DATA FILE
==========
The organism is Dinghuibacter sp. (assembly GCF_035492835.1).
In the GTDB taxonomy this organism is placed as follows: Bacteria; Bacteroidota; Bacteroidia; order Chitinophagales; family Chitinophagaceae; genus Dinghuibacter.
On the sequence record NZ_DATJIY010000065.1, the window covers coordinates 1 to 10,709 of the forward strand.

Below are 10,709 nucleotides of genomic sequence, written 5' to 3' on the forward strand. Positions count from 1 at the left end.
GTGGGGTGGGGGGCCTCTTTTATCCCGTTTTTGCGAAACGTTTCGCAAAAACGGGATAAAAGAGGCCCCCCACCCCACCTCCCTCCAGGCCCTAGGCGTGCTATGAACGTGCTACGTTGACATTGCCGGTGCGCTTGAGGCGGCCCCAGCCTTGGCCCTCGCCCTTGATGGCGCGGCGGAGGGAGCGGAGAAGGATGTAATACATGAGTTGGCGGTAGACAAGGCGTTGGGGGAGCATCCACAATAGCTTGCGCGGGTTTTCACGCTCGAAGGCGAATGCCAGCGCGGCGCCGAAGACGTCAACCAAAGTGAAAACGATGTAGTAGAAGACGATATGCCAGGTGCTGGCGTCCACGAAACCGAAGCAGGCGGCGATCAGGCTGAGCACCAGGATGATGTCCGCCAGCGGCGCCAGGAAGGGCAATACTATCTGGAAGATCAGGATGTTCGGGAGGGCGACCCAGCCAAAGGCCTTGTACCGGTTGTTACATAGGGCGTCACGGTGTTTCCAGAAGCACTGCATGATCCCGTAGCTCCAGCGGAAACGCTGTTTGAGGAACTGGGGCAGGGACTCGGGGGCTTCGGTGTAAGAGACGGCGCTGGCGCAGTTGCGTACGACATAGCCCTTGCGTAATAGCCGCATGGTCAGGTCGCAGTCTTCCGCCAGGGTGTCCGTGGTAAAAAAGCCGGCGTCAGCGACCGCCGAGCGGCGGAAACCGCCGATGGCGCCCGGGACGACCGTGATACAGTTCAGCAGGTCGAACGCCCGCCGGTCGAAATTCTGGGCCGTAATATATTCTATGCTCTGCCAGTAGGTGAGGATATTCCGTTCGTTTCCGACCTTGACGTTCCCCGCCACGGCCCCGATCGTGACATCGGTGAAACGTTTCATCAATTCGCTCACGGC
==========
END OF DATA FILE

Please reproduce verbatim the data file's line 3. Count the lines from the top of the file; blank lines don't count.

On the sequence record NZ_DATJIY010000065.1, the window covers coordinates 1 to 10,709 of the forward strand.